Editor’s Note: Throughout the 2016 presidential campaign, The Observer will sit down with Notre Dame experts to break down the election and its importance to students. In this third installment, News Writer Rachel O’Grady asks Walter H. Annenberg-Edmund P. Joyce Chair in American Studies and Journalism and Director of the John W. Gallivan Program in Journalism, Ethics and Democracy Robert Schmuhl about the implications of the Iowa caucuses and the role of the media in the upcoming election.
Rachel O’Grady: Iowa didn’t turn out (necessarily) as the polls predicted. What do you make of these results?
Robert Schmuhl: Polling before caucuses is notoriously chancy and usually less reliable than surveys before primaries. Evangelicals turned out in larger numbers for Ted Cruz, as did younger voters for Bernie Sanders.
ROG: What should we be looking for in New Hampshire?
RS: First, whether Donald Trump and Bernie Sanders do as well as they are expected to do. On the Republican side, it’ll be important to see which of the more mainstream candidates perform well and stake out a position to take on Donald Trump and Ted Cruz in future contests. For the Democrats, if Hillary Clinton gets beaten badly, the question will be: Is she more vulnerable than the pundits predicted a few months ago? Is she no longer inevitable — or, at least, severely damaged?
ROG: How has media played a particular role in this primary election? How will it play a role in the general?
RS: Without the media, Donald Trump would still be hustling real estate and worrying about his hair. He’s a performer, a very good one, and knows exactly how to attract attention. If there were a Nobel Prize for Self-Promotion, he’d win, hands-down. The media are accomplices and they project the way he dramatizes himself and his views. That said, he’s a messenger with appeal for people who feel America is letting them down. He speaks to the anger abroad in the land. Interestingly, so does Bernie Sanders — but from another ideological direction. In 2016, we have a billionaire and a socialist finding strong followings for giving expression to problems now facing the nation.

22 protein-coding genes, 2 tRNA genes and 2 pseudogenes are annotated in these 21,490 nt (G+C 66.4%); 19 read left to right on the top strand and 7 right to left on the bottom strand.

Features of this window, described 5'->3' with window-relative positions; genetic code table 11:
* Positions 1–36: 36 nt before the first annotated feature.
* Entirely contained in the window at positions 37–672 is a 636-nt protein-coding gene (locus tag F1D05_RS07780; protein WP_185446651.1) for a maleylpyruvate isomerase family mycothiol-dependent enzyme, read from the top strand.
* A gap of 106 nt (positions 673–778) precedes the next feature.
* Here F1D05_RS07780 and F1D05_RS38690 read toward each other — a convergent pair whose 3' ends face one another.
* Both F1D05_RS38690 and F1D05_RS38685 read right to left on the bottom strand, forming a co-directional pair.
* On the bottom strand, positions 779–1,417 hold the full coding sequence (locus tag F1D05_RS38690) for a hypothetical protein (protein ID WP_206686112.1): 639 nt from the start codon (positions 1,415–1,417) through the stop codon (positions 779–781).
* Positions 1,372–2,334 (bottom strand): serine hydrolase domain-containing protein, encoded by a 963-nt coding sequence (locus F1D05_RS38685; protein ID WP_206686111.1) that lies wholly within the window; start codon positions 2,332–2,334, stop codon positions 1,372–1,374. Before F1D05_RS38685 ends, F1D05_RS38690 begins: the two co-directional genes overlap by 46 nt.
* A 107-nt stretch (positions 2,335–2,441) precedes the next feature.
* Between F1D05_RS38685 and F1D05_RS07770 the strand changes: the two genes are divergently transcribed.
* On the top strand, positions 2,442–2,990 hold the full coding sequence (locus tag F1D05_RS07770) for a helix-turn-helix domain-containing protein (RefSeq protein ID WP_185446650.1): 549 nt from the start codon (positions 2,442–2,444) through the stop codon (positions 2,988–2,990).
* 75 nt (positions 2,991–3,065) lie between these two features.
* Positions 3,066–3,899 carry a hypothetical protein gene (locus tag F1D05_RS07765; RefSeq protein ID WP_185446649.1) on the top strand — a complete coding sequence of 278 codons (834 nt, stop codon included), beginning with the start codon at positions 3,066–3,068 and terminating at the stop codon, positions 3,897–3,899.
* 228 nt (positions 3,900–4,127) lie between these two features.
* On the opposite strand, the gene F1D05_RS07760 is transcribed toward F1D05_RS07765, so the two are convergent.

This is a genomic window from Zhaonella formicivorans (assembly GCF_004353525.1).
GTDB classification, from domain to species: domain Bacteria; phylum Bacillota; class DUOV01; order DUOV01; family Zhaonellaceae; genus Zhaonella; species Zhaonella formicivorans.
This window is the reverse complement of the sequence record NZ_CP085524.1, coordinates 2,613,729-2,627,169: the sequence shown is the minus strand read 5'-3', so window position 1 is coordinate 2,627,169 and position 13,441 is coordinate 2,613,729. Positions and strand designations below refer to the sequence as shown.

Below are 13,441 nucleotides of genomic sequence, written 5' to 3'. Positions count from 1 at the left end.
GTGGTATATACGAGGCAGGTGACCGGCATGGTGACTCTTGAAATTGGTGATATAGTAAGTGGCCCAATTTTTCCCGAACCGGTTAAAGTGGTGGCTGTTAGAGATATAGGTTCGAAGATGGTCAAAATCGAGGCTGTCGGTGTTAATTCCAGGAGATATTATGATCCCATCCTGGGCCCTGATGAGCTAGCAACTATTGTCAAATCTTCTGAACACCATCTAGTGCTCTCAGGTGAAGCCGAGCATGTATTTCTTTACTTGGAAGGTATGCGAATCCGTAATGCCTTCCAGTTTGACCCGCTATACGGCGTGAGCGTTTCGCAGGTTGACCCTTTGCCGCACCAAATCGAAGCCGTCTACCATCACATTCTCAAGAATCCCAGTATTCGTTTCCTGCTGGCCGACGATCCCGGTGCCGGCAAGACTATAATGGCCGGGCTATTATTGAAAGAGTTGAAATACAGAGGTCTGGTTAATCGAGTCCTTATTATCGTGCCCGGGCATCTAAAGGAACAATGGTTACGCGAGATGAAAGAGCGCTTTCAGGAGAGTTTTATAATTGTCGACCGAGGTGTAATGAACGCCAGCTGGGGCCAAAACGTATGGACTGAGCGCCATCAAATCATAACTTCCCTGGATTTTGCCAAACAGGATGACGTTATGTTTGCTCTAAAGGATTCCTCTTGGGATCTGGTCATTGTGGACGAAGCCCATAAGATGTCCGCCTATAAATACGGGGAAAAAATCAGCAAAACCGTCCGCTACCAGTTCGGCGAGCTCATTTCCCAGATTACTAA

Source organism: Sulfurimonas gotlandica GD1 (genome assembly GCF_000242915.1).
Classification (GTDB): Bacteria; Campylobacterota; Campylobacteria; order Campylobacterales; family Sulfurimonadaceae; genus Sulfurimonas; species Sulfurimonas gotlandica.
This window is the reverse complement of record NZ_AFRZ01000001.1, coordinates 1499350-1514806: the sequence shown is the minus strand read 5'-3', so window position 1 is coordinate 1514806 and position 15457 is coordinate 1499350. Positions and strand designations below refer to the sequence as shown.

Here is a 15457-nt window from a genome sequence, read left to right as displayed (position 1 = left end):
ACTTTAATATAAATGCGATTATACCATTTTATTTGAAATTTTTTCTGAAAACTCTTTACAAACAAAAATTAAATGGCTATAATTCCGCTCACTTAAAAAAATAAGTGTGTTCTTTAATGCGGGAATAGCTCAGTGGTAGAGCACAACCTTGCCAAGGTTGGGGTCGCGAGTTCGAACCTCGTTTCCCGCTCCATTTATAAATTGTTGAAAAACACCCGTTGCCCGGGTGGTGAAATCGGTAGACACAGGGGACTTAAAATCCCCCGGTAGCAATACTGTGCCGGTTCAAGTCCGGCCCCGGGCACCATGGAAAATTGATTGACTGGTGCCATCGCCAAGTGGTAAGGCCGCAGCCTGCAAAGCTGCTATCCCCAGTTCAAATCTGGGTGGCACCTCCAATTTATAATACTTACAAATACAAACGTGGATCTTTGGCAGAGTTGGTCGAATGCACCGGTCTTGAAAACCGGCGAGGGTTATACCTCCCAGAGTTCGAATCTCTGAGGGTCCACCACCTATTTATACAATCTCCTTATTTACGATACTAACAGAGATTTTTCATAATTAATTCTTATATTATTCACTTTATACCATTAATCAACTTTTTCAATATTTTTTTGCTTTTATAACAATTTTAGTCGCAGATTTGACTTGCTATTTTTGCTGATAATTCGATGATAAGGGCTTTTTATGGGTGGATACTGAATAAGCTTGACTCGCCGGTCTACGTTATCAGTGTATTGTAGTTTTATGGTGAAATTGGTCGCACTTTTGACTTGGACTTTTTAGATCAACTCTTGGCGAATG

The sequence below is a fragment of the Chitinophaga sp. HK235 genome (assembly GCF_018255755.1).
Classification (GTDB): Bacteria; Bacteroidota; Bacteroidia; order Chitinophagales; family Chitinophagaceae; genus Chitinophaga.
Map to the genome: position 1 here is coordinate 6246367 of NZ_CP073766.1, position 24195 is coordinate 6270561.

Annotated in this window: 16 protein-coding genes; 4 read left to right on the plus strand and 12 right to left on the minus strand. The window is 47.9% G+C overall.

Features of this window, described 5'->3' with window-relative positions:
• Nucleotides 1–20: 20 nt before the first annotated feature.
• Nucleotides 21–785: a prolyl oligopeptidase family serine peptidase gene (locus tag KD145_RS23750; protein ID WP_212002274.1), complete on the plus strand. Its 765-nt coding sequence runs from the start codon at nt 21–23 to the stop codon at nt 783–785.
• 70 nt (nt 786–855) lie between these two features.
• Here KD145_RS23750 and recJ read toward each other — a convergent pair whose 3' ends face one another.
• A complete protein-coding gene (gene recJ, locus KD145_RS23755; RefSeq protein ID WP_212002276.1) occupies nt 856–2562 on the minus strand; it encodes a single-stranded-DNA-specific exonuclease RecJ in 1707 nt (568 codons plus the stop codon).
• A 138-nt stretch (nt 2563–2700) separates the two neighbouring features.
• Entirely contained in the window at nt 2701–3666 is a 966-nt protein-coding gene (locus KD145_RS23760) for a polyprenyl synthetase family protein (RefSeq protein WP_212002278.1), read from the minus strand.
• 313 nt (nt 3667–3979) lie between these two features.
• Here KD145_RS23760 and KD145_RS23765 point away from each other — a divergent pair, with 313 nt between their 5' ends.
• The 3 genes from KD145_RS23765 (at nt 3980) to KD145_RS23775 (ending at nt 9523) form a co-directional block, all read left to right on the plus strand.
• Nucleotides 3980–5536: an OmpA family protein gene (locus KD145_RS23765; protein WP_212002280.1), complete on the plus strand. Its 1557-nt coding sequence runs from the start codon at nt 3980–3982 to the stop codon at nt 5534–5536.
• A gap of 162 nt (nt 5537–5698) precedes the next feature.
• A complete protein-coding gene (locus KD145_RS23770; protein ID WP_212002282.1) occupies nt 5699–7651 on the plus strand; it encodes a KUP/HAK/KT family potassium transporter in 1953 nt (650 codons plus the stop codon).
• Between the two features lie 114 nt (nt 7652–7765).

ROG: In your research and opinion, what do you think will be the most important issue in the general election?
RS: Much of the time the economy, broadly defined, plays a dominant role in voting decisions: economic security [and the] future of promise for the current generation and the next one and all the rest. But if there would be another act of terrorism or a major incident abroad, then national security might become a major concern that the candidates have to confront as they campaign.
ROG: Taking it back to college campuses, particularly here at ND, if students want to be informed, what’s the best way for them to stay informed? What should they be reading/watching?
RS: With the crowded and cluttered media universe that now exists, the trick for everyone is to look for and to find the sources of information that provide answers to questions a person might be seeking. It’s important to use the new media to meet your needs and to be active rather than passive in the pursuit. Partisan outlets take a person just so far. Looking beyond them to more in-depth treatment of the candidates and the issues leads to a more informed electorate. We all have to look beyond the slogans and sound bites.